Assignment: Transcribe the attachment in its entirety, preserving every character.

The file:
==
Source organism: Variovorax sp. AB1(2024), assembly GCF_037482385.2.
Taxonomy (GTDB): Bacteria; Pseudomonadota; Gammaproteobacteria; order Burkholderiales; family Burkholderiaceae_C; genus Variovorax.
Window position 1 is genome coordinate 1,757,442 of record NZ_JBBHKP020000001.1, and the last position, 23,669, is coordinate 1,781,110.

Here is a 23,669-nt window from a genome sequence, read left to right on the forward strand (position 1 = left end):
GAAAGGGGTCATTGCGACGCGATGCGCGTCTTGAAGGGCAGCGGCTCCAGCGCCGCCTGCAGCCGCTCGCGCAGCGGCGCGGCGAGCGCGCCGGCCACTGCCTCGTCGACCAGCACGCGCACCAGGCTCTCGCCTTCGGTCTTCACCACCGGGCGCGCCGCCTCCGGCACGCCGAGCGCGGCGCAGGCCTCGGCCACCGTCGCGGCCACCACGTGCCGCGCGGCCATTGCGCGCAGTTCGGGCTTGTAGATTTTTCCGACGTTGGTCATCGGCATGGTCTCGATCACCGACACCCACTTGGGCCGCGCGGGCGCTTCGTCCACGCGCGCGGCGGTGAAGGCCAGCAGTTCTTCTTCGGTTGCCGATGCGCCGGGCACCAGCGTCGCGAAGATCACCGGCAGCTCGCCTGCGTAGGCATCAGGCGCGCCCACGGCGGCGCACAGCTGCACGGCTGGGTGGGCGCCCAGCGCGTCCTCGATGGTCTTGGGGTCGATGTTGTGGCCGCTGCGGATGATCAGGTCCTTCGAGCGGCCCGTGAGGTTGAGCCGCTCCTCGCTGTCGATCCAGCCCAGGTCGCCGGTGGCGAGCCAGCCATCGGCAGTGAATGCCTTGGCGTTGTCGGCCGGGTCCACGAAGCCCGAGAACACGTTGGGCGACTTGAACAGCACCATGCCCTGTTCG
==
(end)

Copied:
Source organism: Variovorax sp. AB1(2024), assembly GCF_037482385.2.
Taxonomy (GTDB): Bacteria; Pseudomonadota; Gammaproteobacteria; order Burkholderiales; family Burkholderiaceae_C; genus Variovorax.
Window position 1 is genome coordinate 1,757,442 of record NZ_JBBHKP020000001.1, and the last position, 23,669, is coordinate 1,781,110.

Here is a 23,669-nt window from a genome sequence, read left to right on the forward strand (position 1 = left end):
GAAAGGGGTCATTGCGACGCGATGCGCGTCTTGAAGGGCAGCGGCTCCAGCGCCGCCTGCAGCCGCTCGCGCAGCGGCGCGGCGAGCGCGCCGGCCACTGCCTCGTCGACCAGCACGCGCACCAGGCTCTCGCCTTCGGTCTTCACCACCGGGCGCGCCGCCTCCGGCACGCCGAGCGCGGCGCAGGCCTCGGCCACCGTCGCGGCCACCACGTGCCGCGCGGCCATTGCGCGCAGTTCGGGCTTGTAGATTTTTCCGACGTTGGTCATCGGCATGGTCTCGATCACCGACACCCACTTGGGCCGCGCGGGCGCTTCGTCCACGCGCGCGGCGGTGAAGGCCAGCAGTTCTTCTTCGGTTGCCGATGCGCCGGGCACCAGCGTCGCGAAGATCACCGGCAGCTCGCCTGCGTAGGCATCAGGCGCGCCCACGGCGGCGCACAGCTGCACGGCTGGGTGGGCGCCCAGCGCGTCCTCGATGGTCTTGGGGTCGATGTTGTGGCCGCTGCGGATGATCAGGTCCTTCGAGCGGCCCGTGAGGTTGAGCCGCTCCTCGCTGTCGATCCAGCCCAGGTCGCCGGTGGCGAGCCAGCCATCGGCAGTGAATGCCTTGGCGTTGTCGGCCGGGTCCACGAAGCCCGAGAACACGTTGGGCGACTTGAACAGCACCATGCCCTGTTCG